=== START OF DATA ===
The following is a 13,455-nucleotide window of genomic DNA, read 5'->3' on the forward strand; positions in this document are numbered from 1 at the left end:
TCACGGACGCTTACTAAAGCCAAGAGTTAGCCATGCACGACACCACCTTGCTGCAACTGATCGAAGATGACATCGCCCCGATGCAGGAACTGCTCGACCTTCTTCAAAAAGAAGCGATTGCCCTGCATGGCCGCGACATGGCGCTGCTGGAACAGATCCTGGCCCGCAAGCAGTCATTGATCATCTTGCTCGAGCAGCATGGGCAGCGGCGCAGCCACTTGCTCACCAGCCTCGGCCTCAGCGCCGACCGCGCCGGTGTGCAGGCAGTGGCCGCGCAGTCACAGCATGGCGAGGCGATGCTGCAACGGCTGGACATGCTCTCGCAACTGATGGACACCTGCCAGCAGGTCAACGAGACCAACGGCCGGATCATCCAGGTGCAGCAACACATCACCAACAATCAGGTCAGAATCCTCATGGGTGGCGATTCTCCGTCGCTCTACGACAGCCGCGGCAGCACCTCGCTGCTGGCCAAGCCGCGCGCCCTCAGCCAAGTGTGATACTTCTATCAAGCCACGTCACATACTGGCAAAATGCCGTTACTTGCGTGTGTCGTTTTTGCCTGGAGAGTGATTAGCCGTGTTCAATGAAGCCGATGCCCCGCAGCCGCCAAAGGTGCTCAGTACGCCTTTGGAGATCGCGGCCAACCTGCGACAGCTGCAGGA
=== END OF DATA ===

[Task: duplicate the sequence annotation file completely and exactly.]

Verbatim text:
The following is a 13,455-nucleotide window of genomic DNA, read 5'->3' on the forward strand; positions in this document are numbered from 1 at the left end:
TCACGGACGCTTACTAAAGCCAAGAGTTAGCCATGCACGACACCACCTTGCTGCAACTGATCGAAGATGACATCGCCCCGATGCAGGAACTGCTCGACCTTCTTCAAAAAGAAGCGATTGCCCTGCATGGCCGCGACATGGCGCTGCTGGAACAGATCCTGGCCCGCAAGCAGTCATTGATCATCTTGCTCGAGCAGCATGGGCAGCGGCGCAGCCACTTGCTCACCAGCCTCGGCCTCAGCGCCGACCGCGCCGGTGTGCAGGCAGTGGCCGCGCAGTCACAGCATGGCGAGGCGATGCTGCAACGGCTGGACATGCTCTCGCAACTGATGGACACCTGCCAGCAGGTCAACGAGACCAACGGCCGGATCATCCAGGTGCAGCAACACATCACCAACAATCAGGTCAGAATCCTCATGGGTGGCGATTCTCCGTCGCTCTACGACAGCCGCGGCAGCACCTCGCTGCTGGCCAAGCCGCGCGCCCTCAGCCAAGTGTGATACTTCTATCAAGCCACGTCACATACTGGCAAAATGCCGTTACTTGCGTGTGTCGTTTTTGCCTGGAGAGTGATTAGCCGTGTTCAATGAAGCCGATGCCCCGCAGCCGCCAAAGGTGCTCAGTACGCCTTTGGAGATCGCGGCCAACCTGCGACAGCTGCAGGA